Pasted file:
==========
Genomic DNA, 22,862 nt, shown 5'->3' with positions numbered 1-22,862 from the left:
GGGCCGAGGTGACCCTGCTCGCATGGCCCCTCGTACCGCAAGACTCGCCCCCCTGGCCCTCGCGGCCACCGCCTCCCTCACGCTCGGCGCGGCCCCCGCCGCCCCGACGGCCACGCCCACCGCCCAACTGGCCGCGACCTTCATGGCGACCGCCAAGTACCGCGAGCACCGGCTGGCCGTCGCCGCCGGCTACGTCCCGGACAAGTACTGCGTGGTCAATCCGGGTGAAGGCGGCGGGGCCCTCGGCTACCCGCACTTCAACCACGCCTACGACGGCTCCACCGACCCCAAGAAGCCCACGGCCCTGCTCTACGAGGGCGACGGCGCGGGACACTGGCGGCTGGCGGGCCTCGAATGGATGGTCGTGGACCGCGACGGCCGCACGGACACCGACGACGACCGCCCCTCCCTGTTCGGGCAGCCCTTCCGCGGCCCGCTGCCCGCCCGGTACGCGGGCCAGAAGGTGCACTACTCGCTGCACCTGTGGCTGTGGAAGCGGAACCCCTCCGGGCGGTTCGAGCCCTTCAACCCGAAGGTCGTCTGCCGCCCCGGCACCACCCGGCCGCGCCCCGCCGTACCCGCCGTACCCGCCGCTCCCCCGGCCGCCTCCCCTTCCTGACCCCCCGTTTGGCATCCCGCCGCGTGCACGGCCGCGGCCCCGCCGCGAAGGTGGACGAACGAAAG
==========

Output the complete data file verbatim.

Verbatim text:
Genomic DNA, 22,862 nt, shown 5'->3' with positions numbered 1-22,862 from the left:
GGGCCGAGGTGACCCTGCTCGCATGGCCCCTCGTACCGCAAGACTCGCCCCCCTGGCCCTCGCGGCCACCGCCTCCCTCACGCTCGGCGCGGCCCCCGCCGCCCCGACGGCCACGCCCACCGCCCAACTGGCCGCGACCTTCATGGCGACCGCCAAGTACCGCGAGCACCGGCTGGCCGTCGCCGCCGGCTACGTCCCGGACAAGTACTGCGTGGTCAATCCGGGTGAAGGCGGCGGGGCCCTCGGCTACCCGCACTTCAACCACGCCTACGACGGCTCCACCGACCCCAAGAAGCCCACGGCCCTGCTCTACGAGGGCGACGGCGCGGGACACTGGCGGCTGGCGGGCCTCGAATGGATGGTCGTGGACCGCGACGGCCGCACGGACACCGACGACGACCGCCCCTCCCTGTTCGGGCAGCCCTTCCGCGGCCCGCTGCCCGCCCGGTACGCGGGCCAGAAGGTGCACTACTCGCTGCACCTGTGGCTGTGGAAGCGGAACCCCTCCGGGCGGTTCGAGCCCTTCAACCCGAAGGTCGTCTGCCGCCCCGGCACCACCCGGCCGCGCCCCGCCGTACCCGCCGTACCCGCCGCTCCCCCGGCCGCCTCCCCTTCCTGACCCCCCGTTTGGCATCCCGCCGCGTGCACGGCCGCGGCCCCGCCGCGAAGGTGGACGAACGAAAG